PEN has six different lenses. They serve as points that the reviewer will focus on as they go through the submission. You can select two in the submission process: a primary secondary focus.
- Grammar and Spelling
- MLA Formatting
- General Overview
Grammar and Spelling
These are the nuts and bolts of a paper. Do the nouns and verbs agree? Is the author using proper punctuation? Are the words being used appropriately?
- Subject-verb agreement
- Spelling errors
- Punctuation around quotations (most end-punctuation will go inside)
- Word tense agreement
- Introducing the full name before an acronym or initialism
MLA is what most teachers ask students use when formatting an assignment. Purdue has a good resource on MLA.
Most teachers have different MLA standards, so it’s important that you confirm with them before following the PEN’s advice.
- Should be Times New Roman
- Should be size 12
- Should be double spaced (no additional spaces before or after)
- Looks like this:
- Full Name
- Teacher Name
- Class Title, Period #
- Date the Paper is Due (written like: 18 March 2015)
- Pagination in the upper right corner (written as: Lastname #)
- Books and longer works should be italicized
- Chapter titles, poems, etc. and shorter works should be “in quotes”
- Assignment title should not have special formatting
- UNLESS: Assignment title contains a book title (or other longer work) or a poem title (or other shorter work); those longer and shorter works should have their appropriate formatting whether in the assignment title or not
- Assignment title should be centered
- Works Cited title is always “Works Cited” and at the top of a new page
- End punctuation goes inside of quotes
- Citation should come after every single usage of a quoted material (and paraphrased material)
- Citation enclosed in parenthesis
- Citation includes page number
- Citation includes enough recognizable information to locate source in the Works Cited
- Anything changed in a quotation (capitalization included) must be indicated by [brackets]
- [sic] must be used after an error in a quotation to indicate the original writing contained the error
- Quotations can “be chained” “together” (Mendon) to be more concise
- “quotations… can use ellipses” to indicate cut out sections
- Quotations do not need special introducing or end punctuation, but dialogue does
- Works Cited
- Read the Purdue’s MLA guide to craft a Works Cited
- Should be doubled spaced and have a hanging indent on all entries
Fluency is composed of syntax and transitions, primarily. It guides the pace and meter of reading. A writer influences the fluency of the paper with their word choice, their punctuation, and the size of sentences and ideas.
Anything which detracts from the readability tends to be a fluency error.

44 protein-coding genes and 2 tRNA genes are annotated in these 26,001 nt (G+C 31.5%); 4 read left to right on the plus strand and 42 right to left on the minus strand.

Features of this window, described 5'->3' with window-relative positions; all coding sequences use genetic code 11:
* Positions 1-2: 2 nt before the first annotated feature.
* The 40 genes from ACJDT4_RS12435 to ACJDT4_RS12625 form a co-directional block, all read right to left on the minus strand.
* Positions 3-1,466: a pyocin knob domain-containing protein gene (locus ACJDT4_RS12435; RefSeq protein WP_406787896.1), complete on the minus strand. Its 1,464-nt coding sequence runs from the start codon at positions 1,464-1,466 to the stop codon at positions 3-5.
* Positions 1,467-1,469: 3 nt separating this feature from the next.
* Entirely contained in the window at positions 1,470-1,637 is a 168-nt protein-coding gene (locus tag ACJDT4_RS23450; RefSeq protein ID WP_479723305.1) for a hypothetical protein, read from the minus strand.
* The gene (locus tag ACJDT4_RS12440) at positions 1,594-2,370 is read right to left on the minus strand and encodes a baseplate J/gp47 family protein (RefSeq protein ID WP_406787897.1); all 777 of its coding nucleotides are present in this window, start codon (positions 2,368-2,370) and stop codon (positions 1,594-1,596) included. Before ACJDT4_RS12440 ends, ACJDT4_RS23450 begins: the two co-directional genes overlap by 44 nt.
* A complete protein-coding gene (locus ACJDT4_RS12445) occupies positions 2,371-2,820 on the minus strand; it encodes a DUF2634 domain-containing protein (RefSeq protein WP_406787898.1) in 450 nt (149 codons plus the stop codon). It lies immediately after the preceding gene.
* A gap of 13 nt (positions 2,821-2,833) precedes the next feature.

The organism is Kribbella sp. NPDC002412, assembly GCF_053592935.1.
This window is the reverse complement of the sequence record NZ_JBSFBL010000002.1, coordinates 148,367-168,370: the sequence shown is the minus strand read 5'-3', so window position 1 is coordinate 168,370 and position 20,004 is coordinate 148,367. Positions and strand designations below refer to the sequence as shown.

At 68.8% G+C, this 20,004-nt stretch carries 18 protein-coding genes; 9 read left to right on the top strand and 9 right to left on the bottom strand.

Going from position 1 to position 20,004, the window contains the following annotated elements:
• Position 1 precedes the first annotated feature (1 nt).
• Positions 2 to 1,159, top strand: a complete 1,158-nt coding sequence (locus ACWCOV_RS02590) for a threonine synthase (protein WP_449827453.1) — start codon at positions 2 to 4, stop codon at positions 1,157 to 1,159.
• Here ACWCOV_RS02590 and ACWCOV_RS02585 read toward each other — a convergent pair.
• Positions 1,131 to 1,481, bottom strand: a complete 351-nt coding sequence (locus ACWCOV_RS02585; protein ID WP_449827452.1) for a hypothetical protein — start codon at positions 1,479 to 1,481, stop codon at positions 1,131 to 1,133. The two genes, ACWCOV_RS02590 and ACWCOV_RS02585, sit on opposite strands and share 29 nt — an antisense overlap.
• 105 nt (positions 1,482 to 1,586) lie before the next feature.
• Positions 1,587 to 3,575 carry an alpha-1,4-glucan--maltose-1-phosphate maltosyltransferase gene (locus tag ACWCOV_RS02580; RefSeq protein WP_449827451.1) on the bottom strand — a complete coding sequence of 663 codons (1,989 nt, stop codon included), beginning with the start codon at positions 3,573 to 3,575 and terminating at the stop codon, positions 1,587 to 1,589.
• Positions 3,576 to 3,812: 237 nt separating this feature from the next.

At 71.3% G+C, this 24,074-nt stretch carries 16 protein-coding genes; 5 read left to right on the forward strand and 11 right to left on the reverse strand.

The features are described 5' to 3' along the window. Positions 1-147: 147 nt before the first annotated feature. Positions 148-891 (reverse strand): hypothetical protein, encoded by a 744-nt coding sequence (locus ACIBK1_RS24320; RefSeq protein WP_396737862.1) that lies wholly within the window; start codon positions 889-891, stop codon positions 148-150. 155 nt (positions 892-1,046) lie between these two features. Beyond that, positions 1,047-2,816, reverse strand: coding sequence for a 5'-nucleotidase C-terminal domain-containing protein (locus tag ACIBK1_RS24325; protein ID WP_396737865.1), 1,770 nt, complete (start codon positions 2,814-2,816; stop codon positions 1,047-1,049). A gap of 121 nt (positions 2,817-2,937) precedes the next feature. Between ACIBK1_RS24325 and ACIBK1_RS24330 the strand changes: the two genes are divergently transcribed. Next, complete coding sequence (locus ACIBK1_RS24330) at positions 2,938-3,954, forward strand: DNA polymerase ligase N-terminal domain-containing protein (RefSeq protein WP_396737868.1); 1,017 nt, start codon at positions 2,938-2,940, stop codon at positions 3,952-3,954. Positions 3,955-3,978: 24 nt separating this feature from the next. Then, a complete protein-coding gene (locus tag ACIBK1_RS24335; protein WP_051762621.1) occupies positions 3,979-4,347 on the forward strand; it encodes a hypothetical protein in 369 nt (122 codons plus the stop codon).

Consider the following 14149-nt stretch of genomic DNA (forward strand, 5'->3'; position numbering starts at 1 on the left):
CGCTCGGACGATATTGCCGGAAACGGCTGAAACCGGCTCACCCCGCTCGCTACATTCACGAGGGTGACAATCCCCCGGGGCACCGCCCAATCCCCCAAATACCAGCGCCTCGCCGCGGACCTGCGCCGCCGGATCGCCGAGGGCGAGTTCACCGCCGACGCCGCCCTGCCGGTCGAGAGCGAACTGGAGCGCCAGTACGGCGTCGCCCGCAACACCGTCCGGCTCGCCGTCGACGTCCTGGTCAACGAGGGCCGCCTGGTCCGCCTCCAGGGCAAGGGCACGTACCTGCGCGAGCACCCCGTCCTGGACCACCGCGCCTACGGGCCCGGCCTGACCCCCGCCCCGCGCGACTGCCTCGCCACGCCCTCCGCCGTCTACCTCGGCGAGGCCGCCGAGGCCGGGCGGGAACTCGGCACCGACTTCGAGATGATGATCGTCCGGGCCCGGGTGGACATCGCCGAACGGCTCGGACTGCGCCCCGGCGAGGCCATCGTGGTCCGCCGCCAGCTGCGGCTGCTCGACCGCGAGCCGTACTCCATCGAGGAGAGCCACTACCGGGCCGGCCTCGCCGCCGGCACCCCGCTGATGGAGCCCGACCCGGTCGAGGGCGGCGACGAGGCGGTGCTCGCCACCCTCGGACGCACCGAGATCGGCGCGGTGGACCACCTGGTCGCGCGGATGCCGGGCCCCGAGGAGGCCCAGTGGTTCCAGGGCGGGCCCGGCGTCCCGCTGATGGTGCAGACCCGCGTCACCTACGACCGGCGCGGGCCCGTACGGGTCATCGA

- Read the paper aloud; do the sentences fit together nicely?
- Check for passive voice
- Does the author move seamlessly between ideas?
- Do paragraphs have transitions between them? (more easily written into the topic sentence, usually)
- Is evidence introduced with a transition?
- Is the wording clear and understandable?
- Check for “purple prose” (sophisticated, flowery writing that doesn’t fit)
Organization judges the effectiveness of structure. Generally, an effectively organized assignment guides the reader from a broad idea to specific points. The points are cohesive and the argument follows a logical progression.
It tends to overlap with fluency. Structure is important to readability.
When reviewing, try this:
- Follow the logical flow of their writing; does it make sense?
- Do the ideas follow a progression that is easy to understand and follow?
- Do they introduce ideas and conclude them?
- Does the idea develop?
Ideas focus on the type of arguments presented and whether the evidence agrees with that argument. If there are strong ideas, the argument is properly supported with evidence.
Here’s a brief checklist for reviewers:
- By reading the assignment, could you tell what the purpose was?
- Does the purpose make sense?
- Do they support their purpose with evidence?
- Are the ideas engaging?
- Do their ideas address the prompt?
- Are their ideas related?
- Are their ideas related to a broader topic?
The reviewer will try to put down some comments about every aspect of writing. Since this is a broad category, the comments will be less detailed and more sparse.
Here are some thoughts for reviewers when reading:
- Do they answer the prompt?
- Are there any apparent grammar or spelling issues?
- Are there any glaring issues with MLA?
- Is the assignment understandable?
- Is there a development of ideas?